Clinton on Clinton: TBI

Last Wednesday, at the Democratic National Convention, former President Bill Clinton spoke, explaining why he believes his wife, Hillary Clinton, is the best candidate to lead this country for the next 4 years.  He spoke of their courtship, their time as new parents, her time as a Senator, etc.  Bill’s speech was long, many say too long, but interesting.  Of particular interest was Bill’s statement that, “she worked for more extensive care for people with traumatic brain injury.”

Mr. Clinton’s statement came right after he discussed Hillary’s time on the Armed Services Committee.  Because of her time on the Committee, many of the TBI-related pieces of legislation she sponsored were directed to those in Service.  For example, she sponsored the Heroes at Home Act of 2007 (S.1065) which “directs the Secretary of Veterans Affairs to establish a program on training and certification of family caregivers of veterans and member with traumatic brain injury”.   However, the TBI-related legislation that she co-sponsored was not necessarily directed solely towards the troops.  As an example, the Traumatic Brain Injury Act of 2008, which includes 6 Sections, “authorizes the Secretary, acting through the Director of CDC, to conduct a study to (1) determine the incidence of traumatic brain injury and prevalence of traumatic brain injury related disability; (2) report national trends in traumatic brain injury; (3) identify common therapeutic interventions which are used for the rehabilitation of individuals with such injuries; (4) identify interventions and therapies that can prevent or re-mediate the development of secondary neurologic conditions related to traumatic brain injury; and (5) develop practice guidelines for such rehabilitation”.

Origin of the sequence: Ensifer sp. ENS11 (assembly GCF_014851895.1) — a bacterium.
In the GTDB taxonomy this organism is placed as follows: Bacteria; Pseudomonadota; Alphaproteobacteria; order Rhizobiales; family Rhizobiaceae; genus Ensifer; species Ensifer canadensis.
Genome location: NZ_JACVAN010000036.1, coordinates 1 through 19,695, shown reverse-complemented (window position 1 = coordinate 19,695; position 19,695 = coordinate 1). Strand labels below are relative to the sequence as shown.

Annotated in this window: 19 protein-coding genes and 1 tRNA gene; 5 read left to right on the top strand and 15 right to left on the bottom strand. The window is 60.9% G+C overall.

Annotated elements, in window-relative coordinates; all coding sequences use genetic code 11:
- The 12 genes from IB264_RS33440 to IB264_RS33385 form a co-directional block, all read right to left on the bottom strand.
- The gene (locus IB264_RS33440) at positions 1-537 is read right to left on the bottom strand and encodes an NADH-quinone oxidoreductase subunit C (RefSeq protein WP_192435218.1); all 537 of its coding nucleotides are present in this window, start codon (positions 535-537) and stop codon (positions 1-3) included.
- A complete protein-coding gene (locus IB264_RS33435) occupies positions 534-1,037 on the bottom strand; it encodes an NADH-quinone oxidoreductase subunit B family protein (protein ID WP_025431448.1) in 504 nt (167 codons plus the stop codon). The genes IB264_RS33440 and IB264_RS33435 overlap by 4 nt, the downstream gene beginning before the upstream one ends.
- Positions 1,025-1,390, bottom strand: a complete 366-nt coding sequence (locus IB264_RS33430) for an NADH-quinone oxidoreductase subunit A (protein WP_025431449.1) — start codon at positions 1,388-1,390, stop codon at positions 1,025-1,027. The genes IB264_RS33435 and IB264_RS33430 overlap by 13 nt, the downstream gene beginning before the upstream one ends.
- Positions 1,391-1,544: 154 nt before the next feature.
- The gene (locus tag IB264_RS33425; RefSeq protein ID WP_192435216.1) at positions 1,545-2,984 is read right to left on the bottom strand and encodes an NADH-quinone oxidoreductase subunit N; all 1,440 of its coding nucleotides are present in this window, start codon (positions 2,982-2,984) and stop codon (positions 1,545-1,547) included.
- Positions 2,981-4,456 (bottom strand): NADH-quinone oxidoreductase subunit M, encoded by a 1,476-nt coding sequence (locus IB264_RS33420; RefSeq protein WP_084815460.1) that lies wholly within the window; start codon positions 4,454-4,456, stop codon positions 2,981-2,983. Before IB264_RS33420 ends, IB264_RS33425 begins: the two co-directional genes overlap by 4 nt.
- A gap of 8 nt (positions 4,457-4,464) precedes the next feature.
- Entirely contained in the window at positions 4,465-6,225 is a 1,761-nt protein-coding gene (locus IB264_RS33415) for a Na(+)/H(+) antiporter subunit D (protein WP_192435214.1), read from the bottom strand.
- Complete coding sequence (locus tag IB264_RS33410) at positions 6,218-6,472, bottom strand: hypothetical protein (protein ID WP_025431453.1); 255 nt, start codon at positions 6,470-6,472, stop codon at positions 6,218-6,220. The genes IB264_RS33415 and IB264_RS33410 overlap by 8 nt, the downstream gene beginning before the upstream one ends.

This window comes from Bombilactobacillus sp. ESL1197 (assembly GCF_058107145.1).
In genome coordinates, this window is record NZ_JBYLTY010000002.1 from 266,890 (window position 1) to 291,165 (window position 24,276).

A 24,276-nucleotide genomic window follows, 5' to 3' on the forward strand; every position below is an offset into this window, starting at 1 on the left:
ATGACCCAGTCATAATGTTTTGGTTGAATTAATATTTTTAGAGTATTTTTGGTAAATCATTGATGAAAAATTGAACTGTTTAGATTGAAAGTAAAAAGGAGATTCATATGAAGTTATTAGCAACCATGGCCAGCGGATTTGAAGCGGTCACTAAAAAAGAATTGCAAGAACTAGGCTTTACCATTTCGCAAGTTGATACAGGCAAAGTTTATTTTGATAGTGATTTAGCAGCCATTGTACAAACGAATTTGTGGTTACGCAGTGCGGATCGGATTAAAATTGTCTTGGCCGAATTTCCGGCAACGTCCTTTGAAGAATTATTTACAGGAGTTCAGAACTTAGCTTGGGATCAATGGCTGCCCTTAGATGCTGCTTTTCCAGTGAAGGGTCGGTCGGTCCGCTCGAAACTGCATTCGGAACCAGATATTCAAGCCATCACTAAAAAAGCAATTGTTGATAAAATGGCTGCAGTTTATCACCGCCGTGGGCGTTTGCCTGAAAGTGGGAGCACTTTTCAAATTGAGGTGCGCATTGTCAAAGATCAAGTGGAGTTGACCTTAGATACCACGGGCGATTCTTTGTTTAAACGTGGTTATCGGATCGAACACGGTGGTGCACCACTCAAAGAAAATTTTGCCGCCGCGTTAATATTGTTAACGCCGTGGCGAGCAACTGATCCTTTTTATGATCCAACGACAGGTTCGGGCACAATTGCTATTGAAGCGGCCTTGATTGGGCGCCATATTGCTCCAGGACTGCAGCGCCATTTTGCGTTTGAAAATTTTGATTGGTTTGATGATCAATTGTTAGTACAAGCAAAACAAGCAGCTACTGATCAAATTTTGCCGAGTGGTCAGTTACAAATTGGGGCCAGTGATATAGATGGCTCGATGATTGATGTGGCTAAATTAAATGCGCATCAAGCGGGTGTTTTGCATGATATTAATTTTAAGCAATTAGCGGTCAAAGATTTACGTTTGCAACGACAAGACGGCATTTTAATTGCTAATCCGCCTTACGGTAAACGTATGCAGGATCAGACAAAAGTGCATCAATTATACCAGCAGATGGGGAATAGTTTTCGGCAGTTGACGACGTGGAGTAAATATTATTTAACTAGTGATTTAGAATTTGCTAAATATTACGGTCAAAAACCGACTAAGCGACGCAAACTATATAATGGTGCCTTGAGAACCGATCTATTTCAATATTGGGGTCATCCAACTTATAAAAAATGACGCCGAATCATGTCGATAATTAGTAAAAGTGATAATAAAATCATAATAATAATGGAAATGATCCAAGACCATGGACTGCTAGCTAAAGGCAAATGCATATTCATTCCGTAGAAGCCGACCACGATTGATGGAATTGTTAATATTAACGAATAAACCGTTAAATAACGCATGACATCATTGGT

Given that former President Clinton stated that Clinton worked tirelessly for those suffering from traumatic brain injury, one would think her efforts would be more evident.  However, legislation review seems to show that former President Clinton’s statement is correct.  It is those who suffer from traumatic brain injury and their caregivers to decide if public knowledge of legislation or the legislation itself is of more import.

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